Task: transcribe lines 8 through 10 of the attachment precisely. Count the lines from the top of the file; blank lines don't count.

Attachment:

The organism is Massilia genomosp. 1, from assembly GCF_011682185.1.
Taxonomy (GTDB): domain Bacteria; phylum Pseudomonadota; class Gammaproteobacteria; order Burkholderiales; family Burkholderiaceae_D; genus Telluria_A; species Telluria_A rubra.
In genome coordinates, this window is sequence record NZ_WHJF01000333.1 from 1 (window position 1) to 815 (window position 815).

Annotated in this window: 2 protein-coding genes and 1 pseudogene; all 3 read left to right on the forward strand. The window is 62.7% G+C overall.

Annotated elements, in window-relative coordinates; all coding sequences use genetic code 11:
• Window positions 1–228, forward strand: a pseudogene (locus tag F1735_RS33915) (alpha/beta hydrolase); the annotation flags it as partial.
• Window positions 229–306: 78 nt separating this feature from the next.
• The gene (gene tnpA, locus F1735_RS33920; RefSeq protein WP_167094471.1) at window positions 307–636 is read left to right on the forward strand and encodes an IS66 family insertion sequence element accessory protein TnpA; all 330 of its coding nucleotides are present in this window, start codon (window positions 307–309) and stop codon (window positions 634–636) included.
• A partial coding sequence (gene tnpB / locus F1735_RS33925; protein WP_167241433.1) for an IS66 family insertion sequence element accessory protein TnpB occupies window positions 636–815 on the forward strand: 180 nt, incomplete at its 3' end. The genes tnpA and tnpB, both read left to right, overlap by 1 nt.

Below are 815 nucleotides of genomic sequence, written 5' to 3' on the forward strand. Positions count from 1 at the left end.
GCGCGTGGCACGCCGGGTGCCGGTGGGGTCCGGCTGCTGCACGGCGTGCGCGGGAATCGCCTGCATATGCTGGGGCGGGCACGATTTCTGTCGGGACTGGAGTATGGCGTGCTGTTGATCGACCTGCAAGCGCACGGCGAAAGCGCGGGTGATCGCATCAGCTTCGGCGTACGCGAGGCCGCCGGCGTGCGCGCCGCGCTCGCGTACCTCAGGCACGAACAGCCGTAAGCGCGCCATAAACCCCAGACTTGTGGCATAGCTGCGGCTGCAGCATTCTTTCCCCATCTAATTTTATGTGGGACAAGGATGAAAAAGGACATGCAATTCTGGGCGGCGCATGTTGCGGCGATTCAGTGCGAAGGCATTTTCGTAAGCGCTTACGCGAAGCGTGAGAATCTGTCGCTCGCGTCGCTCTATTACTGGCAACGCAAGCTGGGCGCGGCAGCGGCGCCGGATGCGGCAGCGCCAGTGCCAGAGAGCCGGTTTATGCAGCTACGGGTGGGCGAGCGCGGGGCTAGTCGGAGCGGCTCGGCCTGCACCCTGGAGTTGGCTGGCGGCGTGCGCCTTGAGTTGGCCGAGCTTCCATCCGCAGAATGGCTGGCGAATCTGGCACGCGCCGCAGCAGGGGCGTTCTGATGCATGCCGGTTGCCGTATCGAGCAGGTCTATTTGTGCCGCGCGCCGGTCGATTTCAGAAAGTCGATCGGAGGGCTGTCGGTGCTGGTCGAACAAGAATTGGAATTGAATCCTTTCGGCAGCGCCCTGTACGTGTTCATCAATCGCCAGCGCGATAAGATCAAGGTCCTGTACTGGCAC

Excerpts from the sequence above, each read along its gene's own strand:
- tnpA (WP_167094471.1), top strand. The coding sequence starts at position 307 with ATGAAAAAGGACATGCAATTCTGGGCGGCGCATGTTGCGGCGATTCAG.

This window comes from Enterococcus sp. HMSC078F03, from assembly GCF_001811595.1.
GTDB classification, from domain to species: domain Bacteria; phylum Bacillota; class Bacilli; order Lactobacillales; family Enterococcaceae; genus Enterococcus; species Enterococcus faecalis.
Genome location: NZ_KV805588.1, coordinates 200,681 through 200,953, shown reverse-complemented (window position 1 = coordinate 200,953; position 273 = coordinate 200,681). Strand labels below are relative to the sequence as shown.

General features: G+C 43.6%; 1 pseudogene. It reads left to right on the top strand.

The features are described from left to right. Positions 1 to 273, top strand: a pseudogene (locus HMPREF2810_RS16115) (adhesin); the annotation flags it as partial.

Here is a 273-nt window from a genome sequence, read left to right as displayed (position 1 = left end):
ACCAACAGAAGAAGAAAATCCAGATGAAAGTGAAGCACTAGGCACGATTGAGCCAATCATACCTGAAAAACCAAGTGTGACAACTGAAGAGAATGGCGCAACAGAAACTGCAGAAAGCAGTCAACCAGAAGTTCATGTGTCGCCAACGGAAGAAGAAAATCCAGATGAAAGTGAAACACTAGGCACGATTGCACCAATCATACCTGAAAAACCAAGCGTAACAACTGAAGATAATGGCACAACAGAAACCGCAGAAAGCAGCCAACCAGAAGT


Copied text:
• The gene (gene tnpA, locus F1735_RS33920; RefSeq protein WP_167094471.1) at window positions 307–636 is read left to right on the forward strand and encodes an IS66 family insertion sequence element accessory protein TnpA; all 330 of its coding nucleotides are present in this window, start codon (window positions 307–309) and stop codon (window positions 634–636) included.
• A partial coding sequence (gene tnpB / locus F1735_RS33925; protein WP_167241433.1) for an IS66 family insertion sequence element accessory protein TnpB occupies window positions 636–815 on the forward strand: 180 nt, incomplete at its 3' end. The genes tnpA and tnpB, both read left to right, overlap by 1 nt.

Below are 815 nucleotides of genomic sequence, written 5' to 3' on the forward strand. Positions count from 1 at the left end.